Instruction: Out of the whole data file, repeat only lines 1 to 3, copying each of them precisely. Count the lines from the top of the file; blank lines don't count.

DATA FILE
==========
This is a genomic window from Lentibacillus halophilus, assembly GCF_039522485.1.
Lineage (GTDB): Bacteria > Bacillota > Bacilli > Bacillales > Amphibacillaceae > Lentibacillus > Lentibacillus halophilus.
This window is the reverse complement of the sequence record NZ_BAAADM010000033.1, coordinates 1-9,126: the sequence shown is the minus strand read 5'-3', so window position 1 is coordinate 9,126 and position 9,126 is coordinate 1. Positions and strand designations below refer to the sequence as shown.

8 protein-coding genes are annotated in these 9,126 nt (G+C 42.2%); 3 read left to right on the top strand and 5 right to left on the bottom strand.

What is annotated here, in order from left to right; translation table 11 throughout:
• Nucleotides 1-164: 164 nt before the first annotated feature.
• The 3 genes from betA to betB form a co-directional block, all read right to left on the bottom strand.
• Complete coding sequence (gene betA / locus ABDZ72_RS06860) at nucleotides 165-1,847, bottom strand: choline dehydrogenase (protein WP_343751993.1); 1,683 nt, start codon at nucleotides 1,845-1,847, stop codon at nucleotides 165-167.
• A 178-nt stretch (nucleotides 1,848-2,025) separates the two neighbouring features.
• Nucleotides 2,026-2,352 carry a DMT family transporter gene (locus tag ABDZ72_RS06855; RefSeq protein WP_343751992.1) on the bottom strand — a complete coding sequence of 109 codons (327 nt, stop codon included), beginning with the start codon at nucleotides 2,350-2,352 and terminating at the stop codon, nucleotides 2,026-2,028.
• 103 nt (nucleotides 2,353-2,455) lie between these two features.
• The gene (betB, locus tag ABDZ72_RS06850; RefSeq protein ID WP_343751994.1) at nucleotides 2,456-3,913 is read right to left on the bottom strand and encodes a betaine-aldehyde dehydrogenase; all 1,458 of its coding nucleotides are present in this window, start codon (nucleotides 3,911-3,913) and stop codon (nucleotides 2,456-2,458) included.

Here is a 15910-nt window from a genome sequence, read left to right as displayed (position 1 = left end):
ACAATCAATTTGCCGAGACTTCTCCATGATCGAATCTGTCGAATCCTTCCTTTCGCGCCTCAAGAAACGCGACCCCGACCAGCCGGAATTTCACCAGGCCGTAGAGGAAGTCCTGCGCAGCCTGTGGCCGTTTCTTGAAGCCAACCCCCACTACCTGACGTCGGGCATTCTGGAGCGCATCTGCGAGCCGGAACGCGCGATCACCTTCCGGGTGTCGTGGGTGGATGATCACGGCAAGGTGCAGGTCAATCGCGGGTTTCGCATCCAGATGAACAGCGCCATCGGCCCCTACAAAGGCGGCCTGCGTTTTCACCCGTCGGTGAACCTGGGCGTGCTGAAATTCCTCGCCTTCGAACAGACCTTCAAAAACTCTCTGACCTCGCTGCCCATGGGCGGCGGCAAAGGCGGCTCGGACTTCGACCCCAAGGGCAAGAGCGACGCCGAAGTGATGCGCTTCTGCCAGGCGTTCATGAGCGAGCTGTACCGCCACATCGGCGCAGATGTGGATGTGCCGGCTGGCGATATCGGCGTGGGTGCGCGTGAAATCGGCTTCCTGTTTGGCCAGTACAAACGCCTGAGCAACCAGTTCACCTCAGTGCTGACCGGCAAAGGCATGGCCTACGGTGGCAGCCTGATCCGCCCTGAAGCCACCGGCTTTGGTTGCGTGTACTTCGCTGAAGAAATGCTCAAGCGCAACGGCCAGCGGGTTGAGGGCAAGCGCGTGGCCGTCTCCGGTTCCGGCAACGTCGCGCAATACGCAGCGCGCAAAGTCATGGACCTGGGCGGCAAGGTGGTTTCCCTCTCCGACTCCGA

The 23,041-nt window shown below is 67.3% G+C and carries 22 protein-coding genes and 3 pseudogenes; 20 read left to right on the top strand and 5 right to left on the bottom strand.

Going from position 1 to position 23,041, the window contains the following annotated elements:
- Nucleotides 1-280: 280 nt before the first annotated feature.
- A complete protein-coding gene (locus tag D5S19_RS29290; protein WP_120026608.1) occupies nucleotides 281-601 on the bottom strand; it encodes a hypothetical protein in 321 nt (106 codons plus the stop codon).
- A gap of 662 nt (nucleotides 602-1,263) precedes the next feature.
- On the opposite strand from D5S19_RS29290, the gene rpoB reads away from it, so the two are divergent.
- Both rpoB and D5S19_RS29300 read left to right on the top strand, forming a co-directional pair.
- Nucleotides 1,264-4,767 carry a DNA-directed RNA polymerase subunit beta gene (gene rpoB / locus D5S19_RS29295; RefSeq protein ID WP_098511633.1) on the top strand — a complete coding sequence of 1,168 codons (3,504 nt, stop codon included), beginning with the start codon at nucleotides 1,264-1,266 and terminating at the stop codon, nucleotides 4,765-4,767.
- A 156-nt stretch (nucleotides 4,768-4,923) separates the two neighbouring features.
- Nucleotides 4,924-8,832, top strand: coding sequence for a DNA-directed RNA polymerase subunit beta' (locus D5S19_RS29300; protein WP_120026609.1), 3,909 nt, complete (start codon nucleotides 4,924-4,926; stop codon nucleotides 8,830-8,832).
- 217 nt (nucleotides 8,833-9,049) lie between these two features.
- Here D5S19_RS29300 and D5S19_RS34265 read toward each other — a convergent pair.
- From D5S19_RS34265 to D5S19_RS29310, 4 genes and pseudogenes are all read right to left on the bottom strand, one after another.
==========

This is a genomic window from Lentibacillus halophilus, assembly GCF_039522485.1.
Lineage (GTDB): Bacteria > Bacillota > Bacilli > Bacillales > Amphibacillaceae > Lentibacillus > Lentibacillus halophilus.
This window is the reverse complement of the sequence record NZ_BAAADM010000033.1, coordinates 1-9,126: the sequence shown is the minus strand read 5'-3', so window position 1 is coordinate 9,126 and position 9,126 is coordinate 1. Positions and strand designations below refer to the sequence as shown.